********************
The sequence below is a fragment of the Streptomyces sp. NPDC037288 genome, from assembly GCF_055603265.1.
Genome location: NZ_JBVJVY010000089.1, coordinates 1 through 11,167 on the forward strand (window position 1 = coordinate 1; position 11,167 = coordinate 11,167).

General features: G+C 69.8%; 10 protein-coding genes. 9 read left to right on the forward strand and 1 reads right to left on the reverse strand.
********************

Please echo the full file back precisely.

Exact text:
The sequence below is a fragment of the Streptomyces sp. NPDC037288 genome, from assembly GCF_055603265.1.
Genome location: NZ_JBVJVY010000089.1, coordinates 1 through 11,167 on the forward strand (window position 1 = coordinate 1; position 11,167 = coordinate 11,167).

General features: G+C 69.8%; 10 protein-coding genes. 9 read left to right on the forward strand and 1 reads right to left on the reverse strand.